Matador Resources Company (NYSE: MTDR) (“Matador” or the “Company”), an independent energy company engaged in the exploration, development, production and acquisition of oil and natural gas resources, with an emphasis on oil and natural gas shale and other unconventional plays and with a current focus on its Eagle Ford operations in South Texas and its Permian Basin operations in Southeast New Mexico and West Texas, today is pleased to announce the 24-hour initial potential test results of two of its most recent wells completed in the Permian Basin – the Norton Schaub #1H well and the Pickard State 20-18-34 #1H well, each of which has been producing less than 30 days. Matador is also pleased to provide an update on its growing leasehold position in the Permian Basin.
24-Hour Initial Potential Test Results
In the Wolf prospect area of Loving County, Texas, the Norton Schaub #1H well flowed 1,026 BOE per day, including 706 Bbl of oil per day and 1,922 Mcf of natural gas per day (69% oil), at 3,000 pounds per square inch (“psi”) surface pressure on a 22/64
inch choke during its 24-hour initial potential test in mid-July 2014. This well was completed in the upper portion of the Wolfcamp formation, the Wolfcamp “A,” at approximately 10,800 feet vertical depth. Matador drilled a 4,700-ft horizontal lateral in the Norton Schaub #1H and completed this well with 20 frac stages, including approximately 200,000 Bbl of fluid and 9.8 million pounds of sand. This well is the Company’s second successful test of the Wolfcamp “A” formation in its Wolf prospect. The Norton Schaub #1H was drilled near and to the northwest of Matador’s original well on the Wolf prospect, the Dorothy White #1H, which has produced 175,000 BOE, including 115,000 Bbl of oil (66% oil), in about seven months on production. Based on the success of these two wells, Matador intends to keep one of its two Permian Basin drilling rigs operating full-time in the Loving County area.
In the Ranger prospect area in Lea County, New Mexico, the Pickard State 20-18-34 #1H well flowed 592 BOE per day, including 535 Bbl of oil per day and 340 Mcf of natural gas per day (90% oil), at 750 psi surface pressure on a 22/64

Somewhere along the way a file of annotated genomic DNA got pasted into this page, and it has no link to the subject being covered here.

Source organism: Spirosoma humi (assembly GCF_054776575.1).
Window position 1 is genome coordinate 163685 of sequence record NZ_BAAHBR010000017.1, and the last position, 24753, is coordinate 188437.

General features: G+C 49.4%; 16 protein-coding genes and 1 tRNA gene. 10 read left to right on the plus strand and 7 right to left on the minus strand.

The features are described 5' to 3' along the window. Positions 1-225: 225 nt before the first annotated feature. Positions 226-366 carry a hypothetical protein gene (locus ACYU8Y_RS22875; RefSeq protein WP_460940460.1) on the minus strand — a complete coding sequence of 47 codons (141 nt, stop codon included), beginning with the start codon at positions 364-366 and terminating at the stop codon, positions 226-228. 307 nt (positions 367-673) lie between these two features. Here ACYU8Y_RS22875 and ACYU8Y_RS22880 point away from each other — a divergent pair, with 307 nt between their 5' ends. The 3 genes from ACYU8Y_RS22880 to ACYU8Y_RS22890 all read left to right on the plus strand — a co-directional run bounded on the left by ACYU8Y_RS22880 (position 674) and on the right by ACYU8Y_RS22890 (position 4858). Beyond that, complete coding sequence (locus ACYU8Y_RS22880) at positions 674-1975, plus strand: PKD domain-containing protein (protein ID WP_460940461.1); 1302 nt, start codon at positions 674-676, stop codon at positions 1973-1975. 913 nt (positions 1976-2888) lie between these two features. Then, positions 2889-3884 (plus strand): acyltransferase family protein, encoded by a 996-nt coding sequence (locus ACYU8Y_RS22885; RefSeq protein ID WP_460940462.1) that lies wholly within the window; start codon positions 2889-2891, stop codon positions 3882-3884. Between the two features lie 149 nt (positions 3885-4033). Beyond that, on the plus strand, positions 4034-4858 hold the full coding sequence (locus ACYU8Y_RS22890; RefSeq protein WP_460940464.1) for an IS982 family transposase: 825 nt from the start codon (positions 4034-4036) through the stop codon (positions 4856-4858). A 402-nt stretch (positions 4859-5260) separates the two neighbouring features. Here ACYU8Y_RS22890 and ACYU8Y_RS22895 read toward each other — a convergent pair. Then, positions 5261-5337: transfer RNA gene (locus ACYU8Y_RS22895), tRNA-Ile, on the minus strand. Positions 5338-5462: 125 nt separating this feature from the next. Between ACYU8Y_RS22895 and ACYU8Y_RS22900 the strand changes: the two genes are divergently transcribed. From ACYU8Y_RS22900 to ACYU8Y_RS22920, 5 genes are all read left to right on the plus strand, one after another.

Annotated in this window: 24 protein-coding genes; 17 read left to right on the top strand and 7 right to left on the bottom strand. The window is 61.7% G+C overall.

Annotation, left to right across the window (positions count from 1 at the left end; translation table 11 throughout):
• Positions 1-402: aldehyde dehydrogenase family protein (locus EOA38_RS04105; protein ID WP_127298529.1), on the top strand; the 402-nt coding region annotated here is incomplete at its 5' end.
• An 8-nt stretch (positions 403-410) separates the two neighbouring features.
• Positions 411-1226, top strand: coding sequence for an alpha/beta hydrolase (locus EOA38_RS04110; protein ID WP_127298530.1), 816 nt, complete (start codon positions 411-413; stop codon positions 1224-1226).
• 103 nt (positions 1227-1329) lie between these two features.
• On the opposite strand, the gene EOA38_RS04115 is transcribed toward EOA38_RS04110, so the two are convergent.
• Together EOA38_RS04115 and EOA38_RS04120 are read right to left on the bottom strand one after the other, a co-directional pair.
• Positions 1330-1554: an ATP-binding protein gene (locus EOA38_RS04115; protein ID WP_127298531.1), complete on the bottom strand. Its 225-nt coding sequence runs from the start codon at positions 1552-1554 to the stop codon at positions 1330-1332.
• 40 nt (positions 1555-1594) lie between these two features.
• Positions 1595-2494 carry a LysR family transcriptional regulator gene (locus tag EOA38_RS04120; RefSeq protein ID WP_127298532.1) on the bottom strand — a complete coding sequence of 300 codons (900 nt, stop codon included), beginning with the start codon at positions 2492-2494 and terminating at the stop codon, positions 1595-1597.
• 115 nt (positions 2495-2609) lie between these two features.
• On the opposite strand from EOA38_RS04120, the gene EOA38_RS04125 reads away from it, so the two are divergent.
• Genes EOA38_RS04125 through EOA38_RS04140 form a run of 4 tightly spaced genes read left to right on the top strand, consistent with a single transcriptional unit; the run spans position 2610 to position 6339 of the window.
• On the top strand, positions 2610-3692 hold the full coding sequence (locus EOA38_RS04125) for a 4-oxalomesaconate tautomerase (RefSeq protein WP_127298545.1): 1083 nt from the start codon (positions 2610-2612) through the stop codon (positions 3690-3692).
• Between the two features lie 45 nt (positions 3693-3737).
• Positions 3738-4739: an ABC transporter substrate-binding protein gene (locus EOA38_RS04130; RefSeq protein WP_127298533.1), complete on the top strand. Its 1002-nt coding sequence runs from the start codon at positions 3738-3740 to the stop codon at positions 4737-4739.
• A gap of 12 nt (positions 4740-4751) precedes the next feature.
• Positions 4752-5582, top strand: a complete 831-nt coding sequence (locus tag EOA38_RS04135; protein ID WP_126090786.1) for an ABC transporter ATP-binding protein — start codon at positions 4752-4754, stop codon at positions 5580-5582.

inch choke during its 24-hour initial potential test in late July 2014. This well was completed in the Second Bone Spring sand at approximately 9,900 feet vertical depth. Matador drilled a 4,100-ft horizontal lateral in the Pickard State 20-18-34 #1H and completed this well with 17 frac stages, including approximately 167,000 Bbl of fluid and 7.3 million pounds of sand. This well is the Company’s second positive test of the Second Bone Spring sand in the Ranger prospect area, and early indications are that this well may be comparable to or better than Matador’s initial Second Bone Spring well, the Ranger 33 State Com #1H, which has produced 123,000 BOE, including 113,000 Bbl of oil (91% oil), in about nine months on production. The Pickard State 20-18-34 #1H well flowed oil at higher rates and at higher flowing pressures much earlier on comparable chokes, as compared to the Ranger 33 State Com #1H. At July 30, 2014, Matador’s total acreage position in the Ranger prospect area was approximately 14,600 gross (10,200 net) acres.
Matador began 2014 with approximately 70,800 gross (44,800 net) acres in the Permian Basin in Southeast New Mexico and West Texas. Between January 1 and July 30, 2014, Matador acquired an additional 23,200 gross (17,200 net) acres in this area, primarily in Loving County, Texas and in Lea and Eddy Counties, New Mexico. Including these acreage acquisitions at July 30, 2014, Matador’s total Permian Basin acreage position is approximately 94,000 gross (62,000 net) acres. Of particular note, the Company holds 11,200 gross (7,200 net) acres in the Loving County area (including a few small tracts in Reeves and Ward Counties) at July 30, 2014. Matador has effectively doubled its leasehold position in the Loving County area since January 1, 2014, including the addition of 1,800 gross (1,700 net) acres located adjacent to its Wolf prospect area, and has increased its overall position in the Delaware portion of the Permian Basin by approximately 33%.